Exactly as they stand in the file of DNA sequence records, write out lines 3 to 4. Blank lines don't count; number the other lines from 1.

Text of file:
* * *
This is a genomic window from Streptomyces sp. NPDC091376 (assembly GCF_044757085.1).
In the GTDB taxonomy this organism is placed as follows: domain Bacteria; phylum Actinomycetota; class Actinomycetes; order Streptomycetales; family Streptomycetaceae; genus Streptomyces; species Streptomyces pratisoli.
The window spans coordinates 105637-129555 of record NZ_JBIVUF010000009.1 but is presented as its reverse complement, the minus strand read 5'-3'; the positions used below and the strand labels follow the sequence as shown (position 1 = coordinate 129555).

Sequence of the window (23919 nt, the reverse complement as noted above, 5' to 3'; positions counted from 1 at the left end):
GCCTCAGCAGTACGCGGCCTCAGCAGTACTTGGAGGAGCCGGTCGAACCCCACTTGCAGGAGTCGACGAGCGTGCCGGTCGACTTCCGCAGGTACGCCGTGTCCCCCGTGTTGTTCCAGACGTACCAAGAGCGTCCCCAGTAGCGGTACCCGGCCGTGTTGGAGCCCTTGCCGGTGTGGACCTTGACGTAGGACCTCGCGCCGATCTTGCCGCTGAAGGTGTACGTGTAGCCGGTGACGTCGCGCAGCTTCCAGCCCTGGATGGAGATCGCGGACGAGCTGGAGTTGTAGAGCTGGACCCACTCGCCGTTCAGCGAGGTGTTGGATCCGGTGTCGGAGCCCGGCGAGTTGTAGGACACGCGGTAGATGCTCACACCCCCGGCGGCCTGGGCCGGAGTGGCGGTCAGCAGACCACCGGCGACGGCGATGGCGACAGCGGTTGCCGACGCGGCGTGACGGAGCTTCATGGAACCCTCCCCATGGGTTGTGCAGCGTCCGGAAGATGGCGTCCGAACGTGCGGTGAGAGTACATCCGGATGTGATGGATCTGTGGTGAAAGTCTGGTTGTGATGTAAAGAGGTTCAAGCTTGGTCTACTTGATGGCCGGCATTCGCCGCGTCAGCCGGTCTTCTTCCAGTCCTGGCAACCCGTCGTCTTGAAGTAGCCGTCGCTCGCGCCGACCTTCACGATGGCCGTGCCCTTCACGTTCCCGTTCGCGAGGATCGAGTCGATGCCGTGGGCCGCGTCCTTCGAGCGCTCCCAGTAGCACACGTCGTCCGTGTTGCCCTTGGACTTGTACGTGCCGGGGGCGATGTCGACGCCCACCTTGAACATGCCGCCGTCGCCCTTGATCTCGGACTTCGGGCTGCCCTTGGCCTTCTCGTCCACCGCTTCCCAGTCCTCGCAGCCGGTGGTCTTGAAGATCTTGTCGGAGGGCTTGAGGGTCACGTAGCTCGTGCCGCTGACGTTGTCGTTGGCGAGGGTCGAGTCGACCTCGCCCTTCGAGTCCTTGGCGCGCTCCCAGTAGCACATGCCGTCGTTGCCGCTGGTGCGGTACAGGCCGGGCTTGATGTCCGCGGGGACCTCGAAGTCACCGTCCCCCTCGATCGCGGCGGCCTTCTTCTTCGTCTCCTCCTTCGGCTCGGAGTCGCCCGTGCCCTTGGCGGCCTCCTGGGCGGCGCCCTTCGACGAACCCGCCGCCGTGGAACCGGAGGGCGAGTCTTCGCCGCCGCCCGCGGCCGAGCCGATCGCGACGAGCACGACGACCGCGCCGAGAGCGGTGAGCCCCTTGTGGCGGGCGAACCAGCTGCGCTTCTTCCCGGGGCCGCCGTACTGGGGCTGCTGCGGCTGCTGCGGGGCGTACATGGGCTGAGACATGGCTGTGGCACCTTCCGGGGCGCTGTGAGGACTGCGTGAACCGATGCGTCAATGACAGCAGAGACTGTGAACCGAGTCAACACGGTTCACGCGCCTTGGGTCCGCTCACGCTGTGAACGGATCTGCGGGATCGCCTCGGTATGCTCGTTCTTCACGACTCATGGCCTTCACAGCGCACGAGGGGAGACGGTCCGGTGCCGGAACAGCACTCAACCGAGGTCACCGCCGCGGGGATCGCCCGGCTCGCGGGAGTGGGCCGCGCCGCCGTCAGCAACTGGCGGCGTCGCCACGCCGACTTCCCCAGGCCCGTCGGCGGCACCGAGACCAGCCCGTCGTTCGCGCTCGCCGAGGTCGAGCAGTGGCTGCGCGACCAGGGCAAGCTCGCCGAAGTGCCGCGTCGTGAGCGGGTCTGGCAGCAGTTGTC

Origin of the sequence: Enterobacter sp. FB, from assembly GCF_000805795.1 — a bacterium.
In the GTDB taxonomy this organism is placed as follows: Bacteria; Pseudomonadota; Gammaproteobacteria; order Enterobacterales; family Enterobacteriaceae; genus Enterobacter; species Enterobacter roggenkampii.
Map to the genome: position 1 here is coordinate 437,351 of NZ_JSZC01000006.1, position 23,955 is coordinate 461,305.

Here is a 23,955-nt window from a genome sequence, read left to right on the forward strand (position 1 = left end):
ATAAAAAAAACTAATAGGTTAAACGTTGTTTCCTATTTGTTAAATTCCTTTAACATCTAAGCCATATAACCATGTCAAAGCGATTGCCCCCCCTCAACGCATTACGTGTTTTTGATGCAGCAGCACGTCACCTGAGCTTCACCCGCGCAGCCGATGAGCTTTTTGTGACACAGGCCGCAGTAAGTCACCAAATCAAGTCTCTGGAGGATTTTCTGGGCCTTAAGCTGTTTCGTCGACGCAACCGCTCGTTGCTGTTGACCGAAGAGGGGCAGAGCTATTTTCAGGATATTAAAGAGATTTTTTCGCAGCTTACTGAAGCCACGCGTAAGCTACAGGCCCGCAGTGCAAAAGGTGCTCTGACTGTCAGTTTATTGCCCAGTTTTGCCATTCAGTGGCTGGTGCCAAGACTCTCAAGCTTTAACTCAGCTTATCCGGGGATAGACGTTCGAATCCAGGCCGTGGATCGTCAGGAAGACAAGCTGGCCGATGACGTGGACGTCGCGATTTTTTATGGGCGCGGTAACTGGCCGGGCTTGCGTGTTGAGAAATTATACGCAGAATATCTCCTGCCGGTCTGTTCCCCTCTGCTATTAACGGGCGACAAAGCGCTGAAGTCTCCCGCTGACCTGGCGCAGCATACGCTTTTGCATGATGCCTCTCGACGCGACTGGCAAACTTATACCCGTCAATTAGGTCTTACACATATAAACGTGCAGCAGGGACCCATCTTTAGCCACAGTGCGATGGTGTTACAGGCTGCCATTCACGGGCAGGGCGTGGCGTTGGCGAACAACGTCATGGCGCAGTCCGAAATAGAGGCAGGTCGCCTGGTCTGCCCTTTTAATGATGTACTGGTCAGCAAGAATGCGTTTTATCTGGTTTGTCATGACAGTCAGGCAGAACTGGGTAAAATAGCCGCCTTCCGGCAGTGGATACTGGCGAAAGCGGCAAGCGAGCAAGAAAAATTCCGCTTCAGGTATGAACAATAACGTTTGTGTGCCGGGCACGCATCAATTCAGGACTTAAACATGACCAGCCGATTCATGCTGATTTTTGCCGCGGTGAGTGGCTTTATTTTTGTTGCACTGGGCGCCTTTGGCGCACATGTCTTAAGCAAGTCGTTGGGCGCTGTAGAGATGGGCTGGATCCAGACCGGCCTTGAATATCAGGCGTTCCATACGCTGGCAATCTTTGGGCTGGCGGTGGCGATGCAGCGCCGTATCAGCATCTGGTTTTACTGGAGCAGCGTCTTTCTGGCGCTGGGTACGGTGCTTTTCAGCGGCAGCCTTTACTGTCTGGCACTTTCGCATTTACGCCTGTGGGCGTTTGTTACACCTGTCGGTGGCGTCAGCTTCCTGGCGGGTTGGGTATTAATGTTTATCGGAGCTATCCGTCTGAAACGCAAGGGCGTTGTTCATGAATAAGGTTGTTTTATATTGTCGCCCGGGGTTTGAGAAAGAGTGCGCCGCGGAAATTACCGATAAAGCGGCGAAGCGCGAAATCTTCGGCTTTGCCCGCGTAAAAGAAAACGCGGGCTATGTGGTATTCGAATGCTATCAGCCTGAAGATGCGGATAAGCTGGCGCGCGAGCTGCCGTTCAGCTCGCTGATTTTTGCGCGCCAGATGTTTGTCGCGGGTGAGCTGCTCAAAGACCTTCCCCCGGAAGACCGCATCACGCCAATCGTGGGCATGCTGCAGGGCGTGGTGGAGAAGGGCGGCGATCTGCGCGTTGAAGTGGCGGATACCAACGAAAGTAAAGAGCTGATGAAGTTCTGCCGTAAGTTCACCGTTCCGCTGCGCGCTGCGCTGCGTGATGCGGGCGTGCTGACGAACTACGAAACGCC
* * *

The window spans coordinates 105637-129555 of record NZ_JBIVUF010000009.1 but is presented as its reverse complement, the minus strand read 5'-3'; the positions used below and the strand labels follow the sequence as shown (position 1 = coordinate 129555).

Sequence of the window (23919 nt, the reverse complement as noted above, 5' to 3'; positions counted from 1 at the left end):